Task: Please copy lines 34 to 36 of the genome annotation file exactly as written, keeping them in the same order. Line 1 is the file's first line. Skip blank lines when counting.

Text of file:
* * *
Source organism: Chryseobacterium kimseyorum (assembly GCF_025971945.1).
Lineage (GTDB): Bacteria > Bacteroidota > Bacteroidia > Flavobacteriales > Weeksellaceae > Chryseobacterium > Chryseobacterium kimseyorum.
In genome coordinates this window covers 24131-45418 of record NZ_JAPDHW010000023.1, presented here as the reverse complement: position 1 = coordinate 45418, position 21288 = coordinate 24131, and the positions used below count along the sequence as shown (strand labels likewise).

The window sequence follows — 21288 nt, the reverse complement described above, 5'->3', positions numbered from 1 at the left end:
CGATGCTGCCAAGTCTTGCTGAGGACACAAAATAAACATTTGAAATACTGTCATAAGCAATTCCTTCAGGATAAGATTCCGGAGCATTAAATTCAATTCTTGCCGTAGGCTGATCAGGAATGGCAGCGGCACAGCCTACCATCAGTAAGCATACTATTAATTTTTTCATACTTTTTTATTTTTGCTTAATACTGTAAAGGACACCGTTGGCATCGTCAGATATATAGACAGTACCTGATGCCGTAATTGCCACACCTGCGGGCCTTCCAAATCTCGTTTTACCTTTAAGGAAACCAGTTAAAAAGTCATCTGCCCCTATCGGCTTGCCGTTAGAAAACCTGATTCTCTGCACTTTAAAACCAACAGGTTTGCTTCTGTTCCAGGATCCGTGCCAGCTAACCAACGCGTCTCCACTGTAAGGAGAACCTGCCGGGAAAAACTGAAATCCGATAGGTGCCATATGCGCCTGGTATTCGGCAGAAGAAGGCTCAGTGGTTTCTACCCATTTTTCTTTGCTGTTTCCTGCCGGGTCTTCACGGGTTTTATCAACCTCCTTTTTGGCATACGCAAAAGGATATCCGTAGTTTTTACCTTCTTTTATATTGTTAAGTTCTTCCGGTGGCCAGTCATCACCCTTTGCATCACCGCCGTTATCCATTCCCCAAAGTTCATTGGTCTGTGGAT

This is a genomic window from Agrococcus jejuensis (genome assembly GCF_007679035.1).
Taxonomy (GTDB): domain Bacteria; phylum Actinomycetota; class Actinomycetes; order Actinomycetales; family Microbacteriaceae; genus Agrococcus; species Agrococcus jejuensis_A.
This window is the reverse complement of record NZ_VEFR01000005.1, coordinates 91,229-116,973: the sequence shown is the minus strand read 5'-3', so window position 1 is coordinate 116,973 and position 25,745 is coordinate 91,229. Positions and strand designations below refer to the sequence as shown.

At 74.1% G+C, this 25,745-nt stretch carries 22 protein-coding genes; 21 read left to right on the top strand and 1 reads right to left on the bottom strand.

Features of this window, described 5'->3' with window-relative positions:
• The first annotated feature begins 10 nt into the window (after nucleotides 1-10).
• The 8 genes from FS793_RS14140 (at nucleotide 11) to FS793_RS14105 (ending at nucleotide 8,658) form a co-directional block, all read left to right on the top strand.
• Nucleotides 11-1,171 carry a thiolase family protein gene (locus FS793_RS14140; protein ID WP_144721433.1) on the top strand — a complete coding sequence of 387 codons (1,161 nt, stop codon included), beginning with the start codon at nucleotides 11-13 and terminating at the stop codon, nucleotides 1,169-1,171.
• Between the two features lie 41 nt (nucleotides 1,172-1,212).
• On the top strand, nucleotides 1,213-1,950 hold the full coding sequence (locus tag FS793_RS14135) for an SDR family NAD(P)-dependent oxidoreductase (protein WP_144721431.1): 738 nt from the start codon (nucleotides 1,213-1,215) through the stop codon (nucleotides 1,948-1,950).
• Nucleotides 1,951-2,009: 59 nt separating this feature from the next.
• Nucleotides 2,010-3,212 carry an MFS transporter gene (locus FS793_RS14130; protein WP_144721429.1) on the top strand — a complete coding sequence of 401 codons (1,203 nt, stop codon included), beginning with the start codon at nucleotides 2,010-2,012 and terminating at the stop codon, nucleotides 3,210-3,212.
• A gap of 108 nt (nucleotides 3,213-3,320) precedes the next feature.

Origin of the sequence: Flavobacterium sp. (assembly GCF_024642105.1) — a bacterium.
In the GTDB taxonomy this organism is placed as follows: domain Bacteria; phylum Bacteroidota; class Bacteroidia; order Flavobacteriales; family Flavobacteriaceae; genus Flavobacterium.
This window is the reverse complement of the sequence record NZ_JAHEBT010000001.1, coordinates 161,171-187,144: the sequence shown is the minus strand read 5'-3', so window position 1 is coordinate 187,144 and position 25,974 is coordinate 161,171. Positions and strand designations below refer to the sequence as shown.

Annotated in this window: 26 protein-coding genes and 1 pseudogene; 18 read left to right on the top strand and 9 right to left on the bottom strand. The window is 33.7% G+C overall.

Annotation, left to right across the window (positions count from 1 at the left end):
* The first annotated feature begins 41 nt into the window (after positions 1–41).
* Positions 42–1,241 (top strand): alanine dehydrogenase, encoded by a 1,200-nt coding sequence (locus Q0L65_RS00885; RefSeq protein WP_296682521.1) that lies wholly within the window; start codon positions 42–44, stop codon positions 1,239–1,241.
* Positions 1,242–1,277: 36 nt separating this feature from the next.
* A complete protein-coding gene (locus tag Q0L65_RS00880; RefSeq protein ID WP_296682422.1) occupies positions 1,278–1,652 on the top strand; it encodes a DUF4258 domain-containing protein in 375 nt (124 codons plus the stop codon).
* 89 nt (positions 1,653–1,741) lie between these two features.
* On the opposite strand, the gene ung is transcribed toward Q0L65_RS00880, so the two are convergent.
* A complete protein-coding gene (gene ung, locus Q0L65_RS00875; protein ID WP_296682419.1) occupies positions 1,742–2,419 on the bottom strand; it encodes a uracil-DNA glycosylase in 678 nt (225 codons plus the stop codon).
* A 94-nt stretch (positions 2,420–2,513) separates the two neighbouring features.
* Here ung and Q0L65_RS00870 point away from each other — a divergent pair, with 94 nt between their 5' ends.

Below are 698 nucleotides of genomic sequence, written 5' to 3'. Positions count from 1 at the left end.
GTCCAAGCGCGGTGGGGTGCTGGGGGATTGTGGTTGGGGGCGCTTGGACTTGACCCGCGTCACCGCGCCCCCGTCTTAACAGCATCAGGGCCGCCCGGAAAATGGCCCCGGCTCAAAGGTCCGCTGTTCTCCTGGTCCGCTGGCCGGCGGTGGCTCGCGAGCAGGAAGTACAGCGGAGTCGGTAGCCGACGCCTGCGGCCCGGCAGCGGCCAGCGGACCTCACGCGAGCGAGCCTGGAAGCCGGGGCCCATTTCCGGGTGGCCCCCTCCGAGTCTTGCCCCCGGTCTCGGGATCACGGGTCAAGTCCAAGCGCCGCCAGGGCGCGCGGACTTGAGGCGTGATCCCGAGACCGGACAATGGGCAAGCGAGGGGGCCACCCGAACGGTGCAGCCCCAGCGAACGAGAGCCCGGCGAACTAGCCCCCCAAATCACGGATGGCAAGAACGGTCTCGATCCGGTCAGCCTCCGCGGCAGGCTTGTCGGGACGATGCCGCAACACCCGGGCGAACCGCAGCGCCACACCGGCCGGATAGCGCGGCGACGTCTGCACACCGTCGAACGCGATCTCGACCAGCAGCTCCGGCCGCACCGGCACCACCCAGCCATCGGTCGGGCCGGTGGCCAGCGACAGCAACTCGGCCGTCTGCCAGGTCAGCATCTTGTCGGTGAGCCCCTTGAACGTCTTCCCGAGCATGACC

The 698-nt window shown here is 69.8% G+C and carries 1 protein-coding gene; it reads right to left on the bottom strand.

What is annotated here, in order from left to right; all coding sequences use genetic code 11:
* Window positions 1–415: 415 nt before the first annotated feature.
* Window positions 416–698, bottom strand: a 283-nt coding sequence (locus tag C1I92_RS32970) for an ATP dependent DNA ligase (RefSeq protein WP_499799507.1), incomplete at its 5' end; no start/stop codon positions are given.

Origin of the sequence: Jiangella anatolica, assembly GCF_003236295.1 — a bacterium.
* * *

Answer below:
GTCCAAGCGCGGTGGGGTGCTGGGGGATTGTGGTTGGGGGCGCTTGGACTTGACCCGCGTCACCGCGCCCCCGTCTTAACAGCATCAGGGCCGCCCGGAAAATGGCCCCGGCTCAAAGGTCCGCTGTTCTCCTGGTCCGCTGGCCGGCGGTGGCTCGCGAGCAGGAAGTACAGCGGAGTCGGTAGCCGACGCCTGCGGCCCGGCAGCGGCCAGCGGACCTCACGCGAGCGAGCCTGGAAGCCGGGGCCCATTTCCGGGTGGCCCCCTCCGAGTCTTGCCCCCGGTCTCGGGATCACGGGTCAAGTCCAAGCGCCGCCAGGGCGCGCGGACTTGAGGCGTGATCCCGAGACCGGACAATGGGCAAGCGAGGGGGCCACCCGAACGGTGCAGCCCCAGCGAACGAGAGCCCGGCGAACTAGCCCCCCAAATCACGGATGGCAAGAACGGTCTCGATCCGGTCAGCCTCCGCGGCAGGCTTGTCGGGACGATGCCGCAACACCCGGGCGAACCGCAGCGCCACACCGGCCGGATAGCGCGGCGACGTCTGCACACCGTCGAACGCGATCTCGACCAGCAGCTCCGGCCGCACCGGCACCACCCAGCCATCGGTCGGGCCGGTGGCCAGCGACAGCAACTCGGCCGTCTGCCAGGTCAGCATCTTGTCGGTGAGCCCCTTGAACGTCTTCCCGAGCATGACC

The 698-nt window shown here is 69.8% G+C and carries 1 protein-coding gene; it reads right to left on the bottom strand.

What is annotated here, in order from left to right; all coding sequences use genetic code 11: